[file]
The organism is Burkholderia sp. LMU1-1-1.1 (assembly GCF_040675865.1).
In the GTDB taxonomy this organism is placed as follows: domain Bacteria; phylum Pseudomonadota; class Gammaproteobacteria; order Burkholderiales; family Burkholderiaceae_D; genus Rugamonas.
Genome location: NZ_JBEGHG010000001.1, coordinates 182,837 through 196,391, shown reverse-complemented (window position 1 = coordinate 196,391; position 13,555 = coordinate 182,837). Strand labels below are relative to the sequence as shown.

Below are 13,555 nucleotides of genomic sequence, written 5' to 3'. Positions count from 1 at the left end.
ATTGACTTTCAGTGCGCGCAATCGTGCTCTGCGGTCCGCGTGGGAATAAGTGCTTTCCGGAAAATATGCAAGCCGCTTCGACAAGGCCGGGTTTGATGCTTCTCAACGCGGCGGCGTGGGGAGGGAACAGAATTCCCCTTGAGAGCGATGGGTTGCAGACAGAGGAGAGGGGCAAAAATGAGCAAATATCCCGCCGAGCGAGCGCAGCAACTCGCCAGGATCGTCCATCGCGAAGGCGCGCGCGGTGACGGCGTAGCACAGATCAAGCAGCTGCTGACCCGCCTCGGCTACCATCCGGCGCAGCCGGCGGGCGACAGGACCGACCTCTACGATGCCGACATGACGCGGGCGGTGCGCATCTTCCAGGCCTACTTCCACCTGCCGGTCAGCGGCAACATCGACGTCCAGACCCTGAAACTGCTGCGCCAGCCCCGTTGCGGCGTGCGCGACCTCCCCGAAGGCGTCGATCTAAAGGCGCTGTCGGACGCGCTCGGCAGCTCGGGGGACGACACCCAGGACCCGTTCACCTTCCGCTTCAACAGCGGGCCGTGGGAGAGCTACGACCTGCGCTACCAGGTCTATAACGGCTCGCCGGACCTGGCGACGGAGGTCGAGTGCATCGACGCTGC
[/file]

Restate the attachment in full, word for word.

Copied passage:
The organism is Burkholderia sp. LMU1-1-1.1 (assembly GCF_040675865.1).
In the GTDB taxonomy this organism is placed as follows: domain Bacteria; phylum Pseudomonadota; class Gammaproteobacteria; order Burkholderiales; family Burkholderiaceae_D; genus Rugamonas.
Genome location: NZ_JBEGHG010000001.1, coordinates 182,837 through 196,391, shown reverse-complemented (window position 1 = coordinate 196,391; position 13,555 = coordinate 182,837). Strand labels below are relative to the sequence as shown.

Below are 13,555 nucleotides of genomic sequence, written 5' to 3'. Positions count from 1 at the left end.
ATTGACTTTCAGTGCGCGCAATCGTGCTCTGCGGTCCGCGTGGGAATAAGTGCTTTCCGGAAAATATGCAAGCCGCTTCGACAAGGCCGGGTTTGATGCTTCTCAACGCGGCGGCGTGGGGAGGGAACAGAATTCCCCTTGAGAGCGATGGGTTGCAGACAGAGGAGAGGGGCAAAAATGAGCAAATATCCCGCCGAGCGAGCGCAGCAACTCGCCAGGATCGTCCATCGCGAAGGCGCGCGCGGTGACGGCGTAGCACAGATCAAGCAGCTGCTGACCCGCCTCGGCTACCATCCGGCGCAGCCGGCGGGCGACAGGACCGACCTCTACGATGCCGACATGACGCGGGCGGTGCGCATCTTCCAGGCCTACTTCCACCTGCCGGTCAGCGGCAACATCGACGTCCAGACCCTGAAACTGCTGCGCCAGCCCCGTTGCGGCGTGCGCGACCTCCCCGAAGGCGTCGATCTAAAGGCGCTGTCGGACGCGCTCGGCAGCTCGGGGGACGACACCCAGGACCCGTTCACCTTCCGCTTCAACAGCGGGCCGTGGGAGAGCTACGACCTGCGCTACCAGGTCTATAACGGCTCGCCGGACCTGGCGACGGAGGTCGAGTGCATCGACGCTGC